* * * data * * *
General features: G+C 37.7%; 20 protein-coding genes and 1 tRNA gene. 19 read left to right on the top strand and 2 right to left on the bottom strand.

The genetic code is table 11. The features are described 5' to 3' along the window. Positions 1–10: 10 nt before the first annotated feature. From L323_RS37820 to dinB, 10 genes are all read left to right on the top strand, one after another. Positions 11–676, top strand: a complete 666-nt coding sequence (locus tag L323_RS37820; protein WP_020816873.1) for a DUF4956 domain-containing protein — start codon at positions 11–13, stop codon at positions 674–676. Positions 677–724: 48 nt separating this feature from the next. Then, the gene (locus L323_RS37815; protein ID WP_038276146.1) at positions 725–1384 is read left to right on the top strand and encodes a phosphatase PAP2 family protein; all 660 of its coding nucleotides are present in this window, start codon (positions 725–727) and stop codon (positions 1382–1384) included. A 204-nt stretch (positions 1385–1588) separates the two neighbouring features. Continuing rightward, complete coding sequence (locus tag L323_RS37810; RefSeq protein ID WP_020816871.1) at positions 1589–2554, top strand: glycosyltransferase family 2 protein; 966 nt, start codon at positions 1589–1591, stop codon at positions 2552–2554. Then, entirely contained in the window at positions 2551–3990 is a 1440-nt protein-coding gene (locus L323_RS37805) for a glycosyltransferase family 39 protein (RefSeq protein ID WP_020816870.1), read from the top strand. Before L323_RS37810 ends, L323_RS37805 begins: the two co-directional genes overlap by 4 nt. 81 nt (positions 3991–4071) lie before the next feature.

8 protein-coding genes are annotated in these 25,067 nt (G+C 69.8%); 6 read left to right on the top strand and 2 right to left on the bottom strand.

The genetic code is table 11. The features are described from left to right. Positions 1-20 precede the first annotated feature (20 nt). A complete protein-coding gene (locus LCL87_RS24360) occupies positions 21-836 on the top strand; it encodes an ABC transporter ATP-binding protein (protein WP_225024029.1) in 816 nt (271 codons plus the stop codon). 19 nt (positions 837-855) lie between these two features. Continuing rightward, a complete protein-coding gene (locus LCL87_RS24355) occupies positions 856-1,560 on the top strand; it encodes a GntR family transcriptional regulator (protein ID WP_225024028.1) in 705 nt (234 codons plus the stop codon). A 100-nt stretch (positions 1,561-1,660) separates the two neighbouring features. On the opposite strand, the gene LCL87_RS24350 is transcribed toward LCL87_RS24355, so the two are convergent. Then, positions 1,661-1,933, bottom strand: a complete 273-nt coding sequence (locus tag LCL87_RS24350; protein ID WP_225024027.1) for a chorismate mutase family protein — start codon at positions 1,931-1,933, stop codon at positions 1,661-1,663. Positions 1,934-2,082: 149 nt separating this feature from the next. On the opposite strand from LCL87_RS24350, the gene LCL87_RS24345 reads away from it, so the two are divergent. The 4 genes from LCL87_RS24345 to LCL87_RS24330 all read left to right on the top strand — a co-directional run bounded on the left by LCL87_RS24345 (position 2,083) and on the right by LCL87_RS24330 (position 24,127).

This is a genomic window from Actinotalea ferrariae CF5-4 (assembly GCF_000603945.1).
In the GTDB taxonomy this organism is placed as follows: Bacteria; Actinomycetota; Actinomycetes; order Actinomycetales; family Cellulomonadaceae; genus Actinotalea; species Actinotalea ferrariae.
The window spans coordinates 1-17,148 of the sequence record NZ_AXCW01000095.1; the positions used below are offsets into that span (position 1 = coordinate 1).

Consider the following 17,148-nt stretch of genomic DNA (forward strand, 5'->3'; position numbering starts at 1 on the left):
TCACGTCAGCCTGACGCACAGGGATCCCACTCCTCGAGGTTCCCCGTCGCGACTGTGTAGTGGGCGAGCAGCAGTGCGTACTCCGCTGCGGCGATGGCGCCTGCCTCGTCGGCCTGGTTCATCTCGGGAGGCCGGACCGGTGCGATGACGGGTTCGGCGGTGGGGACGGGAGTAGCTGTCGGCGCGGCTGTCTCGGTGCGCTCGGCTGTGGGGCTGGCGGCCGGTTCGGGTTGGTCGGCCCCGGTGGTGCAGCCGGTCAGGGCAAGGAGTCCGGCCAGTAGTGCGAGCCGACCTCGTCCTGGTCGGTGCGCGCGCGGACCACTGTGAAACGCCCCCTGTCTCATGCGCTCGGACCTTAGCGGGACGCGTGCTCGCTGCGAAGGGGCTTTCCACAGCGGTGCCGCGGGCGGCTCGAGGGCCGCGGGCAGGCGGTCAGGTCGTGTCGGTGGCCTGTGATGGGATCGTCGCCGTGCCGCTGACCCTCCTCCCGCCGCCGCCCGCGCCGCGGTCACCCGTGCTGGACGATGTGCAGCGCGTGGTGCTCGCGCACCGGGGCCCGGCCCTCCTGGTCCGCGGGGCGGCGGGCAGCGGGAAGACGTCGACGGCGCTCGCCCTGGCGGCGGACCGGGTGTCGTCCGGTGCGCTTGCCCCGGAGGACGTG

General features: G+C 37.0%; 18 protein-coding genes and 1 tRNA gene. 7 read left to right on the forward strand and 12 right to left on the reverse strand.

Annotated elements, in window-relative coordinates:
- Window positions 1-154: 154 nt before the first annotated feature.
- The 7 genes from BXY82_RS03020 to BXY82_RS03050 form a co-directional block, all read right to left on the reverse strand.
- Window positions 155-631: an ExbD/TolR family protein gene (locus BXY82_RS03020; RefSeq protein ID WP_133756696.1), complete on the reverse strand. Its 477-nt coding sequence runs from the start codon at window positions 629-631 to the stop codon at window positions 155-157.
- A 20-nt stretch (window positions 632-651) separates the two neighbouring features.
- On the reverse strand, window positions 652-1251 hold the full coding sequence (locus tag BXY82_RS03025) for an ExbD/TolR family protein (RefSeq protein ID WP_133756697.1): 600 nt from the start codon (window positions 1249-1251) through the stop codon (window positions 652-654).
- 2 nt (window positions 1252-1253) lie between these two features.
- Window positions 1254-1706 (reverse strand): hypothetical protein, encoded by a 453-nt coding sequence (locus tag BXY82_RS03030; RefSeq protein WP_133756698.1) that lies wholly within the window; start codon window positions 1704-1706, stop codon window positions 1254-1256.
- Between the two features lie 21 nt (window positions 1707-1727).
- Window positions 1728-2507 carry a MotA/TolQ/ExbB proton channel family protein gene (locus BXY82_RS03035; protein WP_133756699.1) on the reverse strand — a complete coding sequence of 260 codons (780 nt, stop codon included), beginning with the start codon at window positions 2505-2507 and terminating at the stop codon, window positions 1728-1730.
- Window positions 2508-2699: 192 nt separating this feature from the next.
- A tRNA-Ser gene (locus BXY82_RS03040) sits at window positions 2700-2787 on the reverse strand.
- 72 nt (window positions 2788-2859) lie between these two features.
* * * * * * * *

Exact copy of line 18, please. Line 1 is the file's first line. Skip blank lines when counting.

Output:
- Window positions 1254-1706 (reverse strand): hypothetical protein, encoded by a 453-nt coding sequence (locus tag BXY82_RS03030; RefSeq protein WP_133756698.1) that lies wholly within the window; start codon window positions 1704-1706, stop codon window positions 1254-1256.